The “Machine” in the title of Tracy Kidder’s Pulitzer Prize-winning book from 1982 is a minicomputer, but for anyone reading it now, it might as well be a time machine. The Soul of a New Machine takes the reader back 27 years, but in terms of the technology that is central to the book, it feels like we’re going back eons. Kidder’s book, once a riveting look into a fast-growing and mysterious industry, now reads as history. Kidder’s subject is a team of engineers at a now gone company called Data General (it was bought out in 1999). Under the brash instruction of their leader, Tom West, the engineers set out to design a computer even though the head honchos at Data General have put their support and resources behind another group. West’s Eagle group – made up of young, brilliant engineers – comes out on top. Though this book is quite dated now, I enjoyed it for a couple of reasons. Computer technology is so commonplace now that it is a part of our landscape, both essential and taken for granted. It was interesting to look back to a time before we had computers on our desks and in our pockets, when computers were as mysterious and awe inspiring as putting a man on the moon. The book was also compelling as a collection of character studies and a treatise on business theory. Kidder does a good job of putting the reader in the basement of the office building where this computer was born. If you’re interested, an excerpt from the book is available.
The writing is clear and economical, and to Maksik’s credit it never competes with Jacqueline’s ongoing plight. Add a plot so tightly focused on her immediate hardships and the unbreakable link to her mother, whose voice comes to her in memory with advice both wanted and unwanted, and Maksik seems to have set up an absolute gauntlet for himself.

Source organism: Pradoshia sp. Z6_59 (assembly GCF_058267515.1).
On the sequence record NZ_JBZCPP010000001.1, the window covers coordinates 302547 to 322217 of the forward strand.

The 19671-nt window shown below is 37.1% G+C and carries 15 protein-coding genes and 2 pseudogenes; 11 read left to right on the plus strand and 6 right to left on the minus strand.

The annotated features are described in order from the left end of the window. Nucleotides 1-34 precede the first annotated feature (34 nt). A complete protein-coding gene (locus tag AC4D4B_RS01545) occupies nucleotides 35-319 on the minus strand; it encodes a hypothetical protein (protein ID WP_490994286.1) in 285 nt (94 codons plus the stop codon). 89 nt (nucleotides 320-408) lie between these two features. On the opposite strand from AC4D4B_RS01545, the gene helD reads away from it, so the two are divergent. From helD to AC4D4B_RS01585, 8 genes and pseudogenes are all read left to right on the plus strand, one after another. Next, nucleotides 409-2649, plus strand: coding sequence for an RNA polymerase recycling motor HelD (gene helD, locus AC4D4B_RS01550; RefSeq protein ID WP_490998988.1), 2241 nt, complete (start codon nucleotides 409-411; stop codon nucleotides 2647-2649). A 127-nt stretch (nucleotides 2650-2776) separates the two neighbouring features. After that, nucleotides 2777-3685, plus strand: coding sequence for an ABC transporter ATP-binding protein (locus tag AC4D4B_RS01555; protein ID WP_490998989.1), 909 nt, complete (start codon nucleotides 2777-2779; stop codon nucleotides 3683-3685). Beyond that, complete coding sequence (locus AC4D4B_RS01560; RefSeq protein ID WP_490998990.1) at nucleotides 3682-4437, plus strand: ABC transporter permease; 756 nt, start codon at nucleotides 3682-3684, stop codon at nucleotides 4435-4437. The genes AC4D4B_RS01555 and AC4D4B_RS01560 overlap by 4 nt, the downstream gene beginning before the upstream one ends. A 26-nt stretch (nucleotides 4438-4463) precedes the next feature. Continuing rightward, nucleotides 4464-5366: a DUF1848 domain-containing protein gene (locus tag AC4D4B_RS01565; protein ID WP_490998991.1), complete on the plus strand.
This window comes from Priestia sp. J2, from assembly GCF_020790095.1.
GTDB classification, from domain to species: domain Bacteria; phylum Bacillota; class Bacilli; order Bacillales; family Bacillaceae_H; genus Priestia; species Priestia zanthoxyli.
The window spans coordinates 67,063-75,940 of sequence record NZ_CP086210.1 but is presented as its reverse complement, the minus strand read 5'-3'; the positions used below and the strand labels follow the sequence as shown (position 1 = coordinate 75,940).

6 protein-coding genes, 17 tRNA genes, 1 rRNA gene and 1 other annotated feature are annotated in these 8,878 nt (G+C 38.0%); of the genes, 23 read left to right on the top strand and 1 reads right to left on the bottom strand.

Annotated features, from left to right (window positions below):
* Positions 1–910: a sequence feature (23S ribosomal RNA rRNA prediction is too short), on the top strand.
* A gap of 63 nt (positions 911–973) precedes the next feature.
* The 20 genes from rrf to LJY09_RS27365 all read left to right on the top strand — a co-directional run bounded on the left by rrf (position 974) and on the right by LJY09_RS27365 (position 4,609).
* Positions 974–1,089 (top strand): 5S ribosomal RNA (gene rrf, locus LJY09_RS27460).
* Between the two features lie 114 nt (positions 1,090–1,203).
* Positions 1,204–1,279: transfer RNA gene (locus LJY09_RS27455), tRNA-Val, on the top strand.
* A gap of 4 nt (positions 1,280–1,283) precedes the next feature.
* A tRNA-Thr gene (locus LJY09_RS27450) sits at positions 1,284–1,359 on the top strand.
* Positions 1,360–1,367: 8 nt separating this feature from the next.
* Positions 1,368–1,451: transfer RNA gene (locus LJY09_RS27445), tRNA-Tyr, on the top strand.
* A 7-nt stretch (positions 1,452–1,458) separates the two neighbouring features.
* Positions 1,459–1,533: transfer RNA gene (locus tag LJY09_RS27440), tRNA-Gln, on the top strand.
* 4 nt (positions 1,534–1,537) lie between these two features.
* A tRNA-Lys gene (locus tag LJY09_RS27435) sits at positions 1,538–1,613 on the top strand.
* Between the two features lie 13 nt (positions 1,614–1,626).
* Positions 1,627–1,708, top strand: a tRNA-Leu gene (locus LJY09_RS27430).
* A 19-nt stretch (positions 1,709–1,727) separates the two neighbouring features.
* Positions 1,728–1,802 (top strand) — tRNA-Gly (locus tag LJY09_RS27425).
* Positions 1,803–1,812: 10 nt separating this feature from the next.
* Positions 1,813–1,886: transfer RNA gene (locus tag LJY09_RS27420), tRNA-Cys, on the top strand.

For over five hundred years, barring a few interruptions, Frankfurt has been a magnet, both commercial and cultural, attracting publishers and printers, scribblers and spies. From neighboring towns to neighboring lands, then later from all of Europe, and eventually from all corners of the globe, anyone with a vested interest in the printed word would make his way to Frankfurt.Gutenberg might have been there, back at the beginning, in 1454. Maybe. We're not entirely sure. But Peter Weidhaas makes a good case for it, illustrating the possibility with a short tale of a man of Gutenberg's demeanor walking through the narrow streets of Frankfurt as the book fair was taking its nascent steps.This little bit of speculation opens Weidhaas' recently-published A History of the Frankfurt Book Fair. No stranger to the fair, Weidhaas served as Director from 1975 through to the new millennium, and is uniquely positioned to offer colorful detail on the five hundred-year-old event. While at times there might just be too much detail (do we really need a half-page list, in the middle of the narrative, of publishers and printers attending the fair in the early 1500s?), there are still enough fascinating tidbits and tangents, woven together with what amounts to a quick history of printing and the printed word, to make this an engaging read.The fair rose and fell and then rose once more. Whether he attended or not, Gutenberg's presence was felt, as, in the 1400s, Frankfurt began to gain fame as a center of trade for the printed word. Printers came to the city in droves, not just in Frankfurt, but in its arch-rival Leipzig.We get a glimpse into the development of paper as a replacement for parchment, and the rise of the paper mill, allowing information to reach the masses (or at least the educated among them) instead of just the economic elite who could afford paper's pricey precursor. The demands of the book market were beginning to be met. By 1498 there were 118 publishers in Europe.Weidhaas gives us a taste of book culture at the time. The development of Humanism led to a revival of the classics. And there was a rise in popularity of travel-related publications. Let's linger on that for a moment. What we're actually talking about are accounts of voyages by Columbus and Vespucci to the New World and Marco Polo in China. Travel lit indeed!From Weidhaas's peek into the 1500s, we find out that books were shipped unbound, and would be bound upon arrival at the fair. Later, much later, books would be sent bound and so could be sold year round. Publishers would eventually not need the fair (as it was then) to sell books. But then, as now, it was the sale of books that drove the book fair.Some colorful asides from that era: Weidhaas gives us a scathing account by Erasmus of getting a room at a German inn, and Weidhaas also notes the popularity, in the mid-1500s, of prose versions of German epic ballads from the Middle Ages - many with such titillating and enticing titles as "Emperor Octavian, how he banished his wife and two sons to a life of misery; and how, amazingly, they were once again reunited in France with good King Dagobert." This verbosity was effectively an early form of sales advertising.While money was the driving force, Frankfurt was also becoming an intellectual hub of the time, despite not having its own university until 1914. Professors would meet each other at the fair; as would librarians, poets, archivists, mathematicians.Pamphlets of Martin Luther's writings were made readily available to the people of Frankfurt. And later, during the Thirty Years War (1618-1648), we see mathematician Johannes Kepler flogging his books at the fair.Then there was a long, protracted fall. Between 1680 and 1690, nearly every publishing house in Frankfurt collapsed due to the indebtedness of publishers. As a result of this there was an anti-Semitic backlash, Jewish financiers becoming the scapegoats for the failure of the publishing houses, and regulations were imposed forbidding trading to Jews. In fact, it was the wars instigated by Louis XIV, and repercussions of the War of the Spanish Succession that crippled the economy.As well, the Reformation had moved the intellectual hub north, and the center of trade was shifting east, giving Leipzig an edge over Frankfurt. Bookshops in Frankfurt turned into bars.By the mid-1800s, even Leipzig was in decline. Book fairs - as they were envisioned then - had had their day, as the book trade was no longer dependent on fairs.The modern era of the Frankfurt Book Fair, after a few false starts, began in the late 1940s. The 1950 fair was a major success. It was both a cultural exchange and a trade show emphasizing merchandising and marketing. A literary peace prize had also been established - Albert Schweitzer won it that year - giving the fair an added PR boost.There was no shortage of intrigue in the post-war book fair. The Cold War and the building of the Berlin Wall led to the infiltration of West Germany (and the Frankfurt Book Fair) by East German spies! Beginning in 1967 and continuing into the 70s, undercover agents (using pseudonyms) from East German publishing houses were covertly checking out the activity at the fair, seeing which of their authors had books there.Weidhaas also flags some modern trends: the rise of paperbacks in the 60s to the more recent rise of the CD-ROM, the effects of the fatwa issued against Rushdie and the necessary security for publishers exhibiting his books at the fair, the banning (for two years anyway) of Iran from the fair, and the rise of inflated advances for big-name authors, at the expense of niche writers.A couple of caveats: When Weidhaas comes to the part of the fair's history that was under his watch, and needs to refer to himself, he does so in the third person, which I actually found curiously endearing.Also, some of those same chapters are loaded with a bit too much minutiae - details of who exhibited where, and lots of internal politics. Those bits strike me as being of interest to those who were in attendance, less compelling to a casual reader. But as the book is divided into short chapters, it's easy enough to skip over bits. It's guaranteed there will be a fascinating surprise around the next corner.